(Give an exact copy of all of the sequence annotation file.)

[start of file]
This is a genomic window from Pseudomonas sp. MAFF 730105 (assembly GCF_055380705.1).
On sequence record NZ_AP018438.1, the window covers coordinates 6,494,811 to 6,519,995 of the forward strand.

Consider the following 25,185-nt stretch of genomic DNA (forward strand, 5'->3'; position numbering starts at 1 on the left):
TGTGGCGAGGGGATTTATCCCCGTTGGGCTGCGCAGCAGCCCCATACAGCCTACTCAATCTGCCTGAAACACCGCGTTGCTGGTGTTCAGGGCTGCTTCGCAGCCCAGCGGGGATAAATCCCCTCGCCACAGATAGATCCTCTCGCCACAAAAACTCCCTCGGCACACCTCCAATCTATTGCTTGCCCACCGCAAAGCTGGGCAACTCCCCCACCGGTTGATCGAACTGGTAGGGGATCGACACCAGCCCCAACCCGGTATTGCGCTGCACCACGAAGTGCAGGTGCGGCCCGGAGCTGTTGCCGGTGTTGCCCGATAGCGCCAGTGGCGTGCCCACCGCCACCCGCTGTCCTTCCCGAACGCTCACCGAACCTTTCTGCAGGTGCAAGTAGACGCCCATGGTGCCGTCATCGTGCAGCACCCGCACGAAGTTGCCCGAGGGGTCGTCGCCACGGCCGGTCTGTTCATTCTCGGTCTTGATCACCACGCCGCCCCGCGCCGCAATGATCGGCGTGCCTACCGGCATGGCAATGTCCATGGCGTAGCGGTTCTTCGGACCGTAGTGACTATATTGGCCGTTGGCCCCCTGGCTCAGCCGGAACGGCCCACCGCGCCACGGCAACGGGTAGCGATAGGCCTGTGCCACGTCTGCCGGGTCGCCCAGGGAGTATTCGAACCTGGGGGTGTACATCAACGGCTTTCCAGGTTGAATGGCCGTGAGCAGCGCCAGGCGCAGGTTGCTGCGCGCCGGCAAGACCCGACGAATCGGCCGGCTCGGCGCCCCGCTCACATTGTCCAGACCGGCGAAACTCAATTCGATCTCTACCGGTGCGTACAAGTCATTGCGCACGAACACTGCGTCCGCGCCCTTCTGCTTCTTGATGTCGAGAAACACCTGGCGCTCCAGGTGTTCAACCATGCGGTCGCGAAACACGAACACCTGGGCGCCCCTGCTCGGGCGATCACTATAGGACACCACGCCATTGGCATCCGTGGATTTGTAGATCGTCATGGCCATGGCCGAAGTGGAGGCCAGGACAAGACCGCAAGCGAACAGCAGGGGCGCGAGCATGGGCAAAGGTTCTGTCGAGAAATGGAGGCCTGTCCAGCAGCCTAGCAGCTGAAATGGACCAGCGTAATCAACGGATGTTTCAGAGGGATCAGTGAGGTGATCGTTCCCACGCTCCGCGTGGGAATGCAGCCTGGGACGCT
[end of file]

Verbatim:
This is a genomic window from Pseudomonas sp. MAFF 730105 (assembly GCF_055380705.1).
On sequence record NZ_AP018438.1, the window covers coordinates 6,494,811 to 6,519,995 of the forward strand.

Consider the following 25,185-nt stretch of genomic DNA (forward strand, 5'->3'; position numbering starts at 1 on the left):
TGTGGCGAGGGGATTTATCCCCGTTGGGCTGCGCAGCAGCCCCATACAGCCTACTCAATCTGCCTGAAACACCGCGTTGCTGGTGTTCAGGGCTGCTTCGCAGCCCAGCGGGGATAAATCCCCTCGCCACAGATAGATCCTCTCGCCACAAAAACTCCCTCGGCACACCTCCAATCTATTGCTTGCCCACCGCAAAGCTGGGCAACTCCCCCACCGGTTGATCGAACTGGTAGGGGATCGACACCAGCCCCAACCCGGTATTGCGCTGCACCACGAAGTGCAGGTGCGGCCCGGAGCTGTTGCCGGTGTTGCCCGATAGCGCCAGTGGCGTGCCCACCGCCACCCGCTGTCCTTCCCGAACGCTCACCGAACCTTTCTGCAGGTGCAAGTAGACGCCCATGGTGCCGTCATCGTGCAGCACCCGCACGAAGTTGCCCGAGGGGTCGTCGCCACGGCCGGTCTGTTCATTCTCGGTCTTGATCACCACGCCGCCCCGCGCCGCAATGATCGGCGTGCCTACCGGCATGGCAATGTCCATGGCGTAGCGGTTCTTCGGACCGTAGTGACTATATTGGCCGTTGGCCCCCTGGCTCAGCCGGAACGGCCCACCGCGCCACGGCAACGGGTAGCGATAGGCCTGTGCCACGTCTGCCGGGTCGCCCAGGGAGTATTCGAACCTGGGGGTGTACATCAACGGCTTTCCAGGTTGAATGGCCGTGAGCAGCGCCAGGCGCAGGTTGCTGCGCGCCGGCAAGACCCGACGAATCGGCCGGCTCGGCGCCCCGCTCACATTGTCCAGACCGGCGAAACTCAATTCGATCTCTACCGGTGCGTACAAGTCATTGCGCACGAACACTGCGTCCGCGCCCTTCTGCTTCTTGATGTCGAGAAACACCTGGCGCTCCAGGTGTTCAACCATGCGGTCGCGAAACACGAACACCTGGGCGCCCCTGCTCGGGCGATCACTATAGGACACCACGCCATTGGCATCCGTGGATTTGTAGATCGTCATGGCCATGGCCGAAGTGGAGGCCAGGACAAGACCGCAAGCGAACAGCAGGGGCGCGAGCATGGGCAAAGGTTCTGTCGAGAAATGGAGGCCTGTCCAGCAGCCTAGCAGCTGAAATGGACCAGCGTAATCAACGGATGTTTCAGAGGGATCAGTGAGGTGATCGTTCCCACGCTCCGCGTGGGAATGCAGCCTGGGACGCT